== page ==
Though my brain is still reeling with thoughts of my new three-book deal with Sourcebooks, Inc., I’m not going to blog about that today. I figure I have 15 months to annoy you with squeals about the upcoming release, so it seems wise to find other topics to annoy you with in the meantime.
Today’s subject of annoyance will be childproof car windows.
I don’t have or want children, so I'm often irritated by the locks on the rear windows of my car. I consider the risk fairly low that parents and friends riding in my backseat will be suddenly overcome by the urge to leap from a moving vehicle. For this reason, I usually keep the window locks switched off.
But I forgot to consider the cat.
Those of you who follow me on Twitter already know I have a kleptomaniac feline who routinely brings me items stolen from neighbors’ yards and homes. Matt the Cat’s favorite treasures include gloves and hand puppets, though he’s been known to swipe darts, swim goggles, and somewhat disturbingly, a roll of toilet paper.
In addition to petty thievery, Matt’s favorite hobby is riding in the car. It’s likely he’s plotting a bank heist and wants to be certain he can drive the getaway car if called upon to do so. Nevertheless, I invited Matt to come along when I ran to the grocery store yesterday. For the first three minutes, he sat purring on my lap as I steered the car onto the highway. Then he decided to explore the backseat.
I was going 55 mph and merging into traffic when an explosion of wind burst through the backseat. I stole a quick glance in the rearview mirror and screamed.
Matt’s back paws were on the controls for the rear window. His front paws were on the headrest of the front passenger seat. His midsection was leaned against the yawning void where the rear window was gaping open.
“Mrwow,” said Matt.
“Shit!” I said, and reached back with one hand to grab Matt.
With my second hand, I fumbled for the controls to shut the window. With my third hand, I continued to steer the car. This is probably why the car veered dangerously toward the median, still going 55 mph in traffic.
With his tail whipping in the wind, Matt peered happily out the window, probably wondering why the other drivers were giving us one-fingered hand signals as we swerved across the road.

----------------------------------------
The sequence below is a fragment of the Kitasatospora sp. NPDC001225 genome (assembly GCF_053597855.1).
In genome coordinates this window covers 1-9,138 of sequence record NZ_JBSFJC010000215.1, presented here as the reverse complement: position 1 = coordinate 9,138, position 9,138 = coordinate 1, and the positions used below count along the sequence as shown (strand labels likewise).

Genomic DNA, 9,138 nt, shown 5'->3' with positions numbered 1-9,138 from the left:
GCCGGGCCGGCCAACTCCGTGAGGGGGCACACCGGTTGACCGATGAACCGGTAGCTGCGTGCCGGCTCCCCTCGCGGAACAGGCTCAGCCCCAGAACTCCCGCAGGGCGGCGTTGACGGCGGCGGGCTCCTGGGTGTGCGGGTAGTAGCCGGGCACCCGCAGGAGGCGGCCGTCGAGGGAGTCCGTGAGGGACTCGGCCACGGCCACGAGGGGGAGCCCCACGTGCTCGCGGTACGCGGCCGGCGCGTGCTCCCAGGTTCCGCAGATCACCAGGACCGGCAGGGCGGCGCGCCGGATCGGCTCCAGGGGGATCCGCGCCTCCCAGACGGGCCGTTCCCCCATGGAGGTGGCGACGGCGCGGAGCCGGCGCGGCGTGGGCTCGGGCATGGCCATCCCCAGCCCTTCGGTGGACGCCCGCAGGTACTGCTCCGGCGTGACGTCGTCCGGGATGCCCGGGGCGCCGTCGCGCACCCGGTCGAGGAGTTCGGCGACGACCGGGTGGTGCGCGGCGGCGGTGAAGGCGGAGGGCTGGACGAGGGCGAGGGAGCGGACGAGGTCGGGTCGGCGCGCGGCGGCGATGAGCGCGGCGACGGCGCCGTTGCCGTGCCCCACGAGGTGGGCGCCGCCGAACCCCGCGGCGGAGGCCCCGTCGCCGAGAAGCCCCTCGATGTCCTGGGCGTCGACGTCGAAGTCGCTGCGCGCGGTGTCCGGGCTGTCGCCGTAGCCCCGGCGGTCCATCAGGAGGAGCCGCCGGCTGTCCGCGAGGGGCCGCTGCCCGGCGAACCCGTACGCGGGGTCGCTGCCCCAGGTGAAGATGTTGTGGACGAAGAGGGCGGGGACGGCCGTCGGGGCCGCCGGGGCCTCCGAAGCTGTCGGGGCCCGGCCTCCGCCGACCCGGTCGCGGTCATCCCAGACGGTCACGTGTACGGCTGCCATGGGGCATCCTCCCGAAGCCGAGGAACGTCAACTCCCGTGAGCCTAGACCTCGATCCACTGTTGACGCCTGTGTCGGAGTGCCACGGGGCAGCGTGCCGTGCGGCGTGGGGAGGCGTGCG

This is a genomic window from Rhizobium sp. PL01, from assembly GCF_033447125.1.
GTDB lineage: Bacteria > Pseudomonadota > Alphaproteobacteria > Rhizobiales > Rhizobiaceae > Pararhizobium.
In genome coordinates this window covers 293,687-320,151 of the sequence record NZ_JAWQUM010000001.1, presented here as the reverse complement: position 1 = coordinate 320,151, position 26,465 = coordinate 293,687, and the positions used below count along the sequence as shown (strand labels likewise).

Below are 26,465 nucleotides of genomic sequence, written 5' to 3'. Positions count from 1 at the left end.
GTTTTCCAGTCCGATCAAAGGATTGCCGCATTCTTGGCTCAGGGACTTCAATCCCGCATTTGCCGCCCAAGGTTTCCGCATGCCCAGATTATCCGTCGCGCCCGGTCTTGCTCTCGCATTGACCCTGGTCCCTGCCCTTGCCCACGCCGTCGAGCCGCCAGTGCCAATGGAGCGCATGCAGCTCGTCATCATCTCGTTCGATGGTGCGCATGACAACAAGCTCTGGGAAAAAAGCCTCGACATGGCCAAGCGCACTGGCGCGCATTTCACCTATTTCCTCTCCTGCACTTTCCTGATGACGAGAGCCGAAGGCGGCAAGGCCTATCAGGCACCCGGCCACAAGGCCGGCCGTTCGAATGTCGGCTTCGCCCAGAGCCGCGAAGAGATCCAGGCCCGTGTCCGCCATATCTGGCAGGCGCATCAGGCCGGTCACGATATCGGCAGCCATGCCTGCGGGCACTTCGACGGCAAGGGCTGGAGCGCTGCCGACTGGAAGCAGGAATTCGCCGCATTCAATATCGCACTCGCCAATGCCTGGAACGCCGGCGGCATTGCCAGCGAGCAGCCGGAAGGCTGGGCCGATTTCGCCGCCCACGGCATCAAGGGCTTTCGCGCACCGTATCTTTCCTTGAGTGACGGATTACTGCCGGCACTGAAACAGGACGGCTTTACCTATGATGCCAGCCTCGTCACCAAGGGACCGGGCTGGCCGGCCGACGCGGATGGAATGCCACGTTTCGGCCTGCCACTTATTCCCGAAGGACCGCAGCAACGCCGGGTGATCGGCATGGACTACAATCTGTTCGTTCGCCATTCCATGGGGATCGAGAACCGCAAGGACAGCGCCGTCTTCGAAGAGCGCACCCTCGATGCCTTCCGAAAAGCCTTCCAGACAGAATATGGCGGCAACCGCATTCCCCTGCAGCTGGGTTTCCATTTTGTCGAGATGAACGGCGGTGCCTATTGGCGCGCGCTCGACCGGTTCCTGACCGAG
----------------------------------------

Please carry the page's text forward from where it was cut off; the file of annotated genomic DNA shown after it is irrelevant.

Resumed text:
I gave up fumbling for the window controls and put one hand back on the steering wheel, still clutching Matt’s collar to hold him inside the vehicle.
“Mrwow,” said Matt as his collar snapped off in my hand.
Dumbfounded, I recalled my clever decision to outfit our cats with collars designed to snap off when caught on branches or fence posts. It seemed like a good safety feature at the time, though clearly the creators failed to consider the likelihood of a cat owner needing to hold a cat inside a moving vehicle after said cat decided to perch in the window of a car traveling at high speeds down the highway.
With another scream, I grabbed for the controls again, this time managing to roll up the backseat window without catching Matt’s tail in it.
“Mrwow,” said Matt as my heart slammed in my chest and I steered the car safely into a parking lot.
Perhaps sensing this was an occasion for shame, Matt slunk down under the backseat and sat there staring at me while I engaged the childproof window locks and tried to ignore the intense look of disgust from a grocery store patron who had witnessed the whole thing.
I spent the next five minutes lecturing Matt about the importance of keeping his hands and feet inside the vehicle at all times.
“Mrwow,” said Matt to let me know he understood.
At least I’m pretty sure he understood. This morning, he brought me a plastic bottle cap and dropped it on my forehead to wake me up. If that’s not an apology, I don’t know what is.